Cat's Cradle: Warhead Andrew Cartmel
#6 April 1992 ISBN 0-426-20367-4 262 pages
cover art © byPeter Elson

A nice change for the visual style of Doctor Who, whose television stories never visited the cyberpunk near-future setting. While not the best of Elson's covers, it perfectly conveys the grubby and grim world described in the novel.

The Doctor manipulates the lives of two young adults who were born with powerful psychic abilities, in order to halt the Butler Institute's sinister plans for the future of humanity.

excellent

A vividly bleak vision of the near future, Cartmel here displays his immense talent for descriptive detail, in a leisurely told story that makes a nice change of pace from the more action-packed New Adventures. While Cartmel excels at establishing rich atmosphere and strong characters, the plot feels over-complex and despite its strengths does in fact have virtually nothing to do with Doctor Who. But, as with all of Cartmel's work, Warhead is a strong and unforgettable SF novel that stands up well on its own.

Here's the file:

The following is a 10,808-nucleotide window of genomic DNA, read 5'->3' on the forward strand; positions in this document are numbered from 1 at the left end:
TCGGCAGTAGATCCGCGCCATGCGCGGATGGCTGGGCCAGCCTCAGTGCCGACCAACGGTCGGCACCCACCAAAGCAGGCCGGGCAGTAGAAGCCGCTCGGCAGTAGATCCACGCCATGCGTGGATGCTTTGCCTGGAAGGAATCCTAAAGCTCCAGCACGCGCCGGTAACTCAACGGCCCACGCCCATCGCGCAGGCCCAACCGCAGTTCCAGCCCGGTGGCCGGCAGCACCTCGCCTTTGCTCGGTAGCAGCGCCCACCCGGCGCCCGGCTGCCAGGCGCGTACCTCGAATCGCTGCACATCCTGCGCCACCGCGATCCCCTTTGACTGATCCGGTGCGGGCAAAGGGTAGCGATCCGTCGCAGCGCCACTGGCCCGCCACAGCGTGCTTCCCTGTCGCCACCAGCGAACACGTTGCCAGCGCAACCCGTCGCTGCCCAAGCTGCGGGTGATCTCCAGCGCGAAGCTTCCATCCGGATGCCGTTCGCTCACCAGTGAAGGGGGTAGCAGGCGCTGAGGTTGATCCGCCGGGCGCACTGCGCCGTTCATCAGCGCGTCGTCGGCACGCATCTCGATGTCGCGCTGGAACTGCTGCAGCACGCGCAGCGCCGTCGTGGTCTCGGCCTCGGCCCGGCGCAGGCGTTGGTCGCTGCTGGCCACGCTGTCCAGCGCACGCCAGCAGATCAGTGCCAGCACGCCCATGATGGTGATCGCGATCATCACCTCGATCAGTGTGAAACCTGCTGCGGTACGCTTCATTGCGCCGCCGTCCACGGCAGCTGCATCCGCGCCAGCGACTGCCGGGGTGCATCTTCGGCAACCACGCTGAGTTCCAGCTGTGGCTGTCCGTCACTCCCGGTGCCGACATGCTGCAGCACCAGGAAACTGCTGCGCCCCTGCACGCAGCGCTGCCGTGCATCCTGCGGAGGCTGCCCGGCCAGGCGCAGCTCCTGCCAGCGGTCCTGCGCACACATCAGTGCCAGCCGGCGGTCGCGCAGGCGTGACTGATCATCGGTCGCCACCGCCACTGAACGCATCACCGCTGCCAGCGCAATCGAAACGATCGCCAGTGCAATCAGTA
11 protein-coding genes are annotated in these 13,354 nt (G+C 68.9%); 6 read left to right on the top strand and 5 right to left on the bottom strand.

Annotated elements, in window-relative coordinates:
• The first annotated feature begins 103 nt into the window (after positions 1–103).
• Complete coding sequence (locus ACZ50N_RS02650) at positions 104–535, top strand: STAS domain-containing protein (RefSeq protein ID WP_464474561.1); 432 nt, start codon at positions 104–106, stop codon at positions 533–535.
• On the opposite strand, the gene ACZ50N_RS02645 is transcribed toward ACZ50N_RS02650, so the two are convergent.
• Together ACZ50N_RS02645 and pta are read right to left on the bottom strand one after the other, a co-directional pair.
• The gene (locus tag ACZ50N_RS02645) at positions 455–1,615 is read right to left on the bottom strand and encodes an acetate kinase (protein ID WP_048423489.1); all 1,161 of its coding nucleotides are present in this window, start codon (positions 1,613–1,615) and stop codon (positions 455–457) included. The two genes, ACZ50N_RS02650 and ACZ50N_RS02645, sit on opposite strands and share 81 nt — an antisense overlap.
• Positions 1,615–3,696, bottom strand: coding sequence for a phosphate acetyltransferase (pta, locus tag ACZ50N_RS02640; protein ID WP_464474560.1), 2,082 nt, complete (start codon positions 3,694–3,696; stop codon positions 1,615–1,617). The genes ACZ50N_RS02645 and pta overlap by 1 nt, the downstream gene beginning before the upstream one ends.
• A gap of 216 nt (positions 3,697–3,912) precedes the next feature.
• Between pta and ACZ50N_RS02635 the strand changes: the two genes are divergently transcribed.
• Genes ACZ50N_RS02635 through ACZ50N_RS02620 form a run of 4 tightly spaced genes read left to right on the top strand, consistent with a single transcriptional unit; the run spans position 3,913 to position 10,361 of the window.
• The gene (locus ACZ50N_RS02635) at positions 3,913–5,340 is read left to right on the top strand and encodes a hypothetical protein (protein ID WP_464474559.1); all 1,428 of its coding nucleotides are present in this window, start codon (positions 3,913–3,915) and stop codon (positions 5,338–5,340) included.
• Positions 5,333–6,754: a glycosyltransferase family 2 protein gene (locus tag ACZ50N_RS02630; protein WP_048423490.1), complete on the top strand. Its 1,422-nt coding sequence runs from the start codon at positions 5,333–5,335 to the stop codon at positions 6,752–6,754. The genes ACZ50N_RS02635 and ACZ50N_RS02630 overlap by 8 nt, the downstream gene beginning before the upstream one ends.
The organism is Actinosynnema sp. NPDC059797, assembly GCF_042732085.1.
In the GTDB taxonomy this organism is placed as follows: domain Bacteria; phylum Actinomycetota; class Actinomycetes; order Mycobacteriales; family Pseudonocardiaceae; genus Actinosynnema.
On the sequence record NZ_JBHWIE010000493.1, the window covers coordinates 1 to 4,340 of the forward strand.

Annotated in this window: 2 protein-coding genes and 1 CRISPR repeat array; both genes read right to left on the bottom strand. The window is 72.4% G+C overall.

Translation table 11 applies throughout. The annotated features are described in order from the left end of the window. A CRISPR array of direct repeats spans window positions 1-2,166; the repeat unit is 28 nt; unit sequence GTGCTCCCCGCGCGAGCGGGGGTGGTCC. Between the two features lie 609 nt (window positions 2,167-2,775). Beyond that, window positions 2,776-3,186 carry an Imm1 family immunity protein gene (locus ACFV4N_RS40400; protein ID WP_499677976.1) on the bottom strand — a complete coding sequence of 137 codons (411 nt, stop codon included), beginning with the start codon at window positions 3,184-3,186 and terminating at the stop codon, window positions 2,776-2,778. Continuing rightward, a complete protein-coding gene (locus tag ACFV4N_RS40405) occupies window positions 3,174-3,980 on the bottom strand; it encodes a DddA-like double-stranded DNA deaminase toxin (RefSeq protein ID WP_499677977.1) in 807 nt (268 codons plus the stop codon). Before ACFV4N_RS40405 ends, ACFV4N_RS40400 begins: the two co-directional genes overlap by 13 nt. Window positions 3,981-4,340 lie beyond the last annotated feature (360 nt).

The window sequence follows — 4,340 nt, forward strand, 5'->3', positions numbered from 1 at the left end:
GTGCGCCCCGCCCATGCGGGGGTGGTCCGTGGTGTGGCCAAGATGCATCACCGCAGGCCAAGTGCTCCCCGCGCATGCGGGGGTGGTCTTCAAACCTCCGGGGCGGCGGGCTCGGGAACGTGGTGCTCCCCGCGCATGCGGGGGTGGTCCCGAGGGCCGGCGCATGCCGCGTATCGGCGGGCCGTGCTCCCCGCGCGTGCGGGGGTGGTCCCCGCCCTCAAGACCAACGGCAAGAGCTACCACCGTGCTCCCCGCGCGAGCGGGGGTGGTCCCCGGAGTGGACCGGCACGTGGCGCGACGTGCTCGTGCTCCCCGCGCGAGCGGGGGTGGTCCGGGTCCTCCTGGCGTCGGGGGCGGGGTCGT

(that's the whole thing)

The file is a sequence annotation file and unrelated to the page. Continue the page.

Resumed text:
• Andrew Cartmel was the script editor for Doctor Who's final three years on the air (1987-1989).
  • This is the first of the three linked War novels Cartmel wrote for Virgin — the others being Warlock and Warchild. This "trilogy" features many of the same characters, viewed over a period of many years, and more fully explores the near-future setting.
  • This novel continues to show the influence of Nigel Kneale's Quatermass serials on Doctor Who (see under Nightshade for more examples). In this case, the final dystopian Quatermass serial (entitled just "Quatermass," aka The Quatermass Conclusion) clearly provided some inspiration for this novel's bleak setting.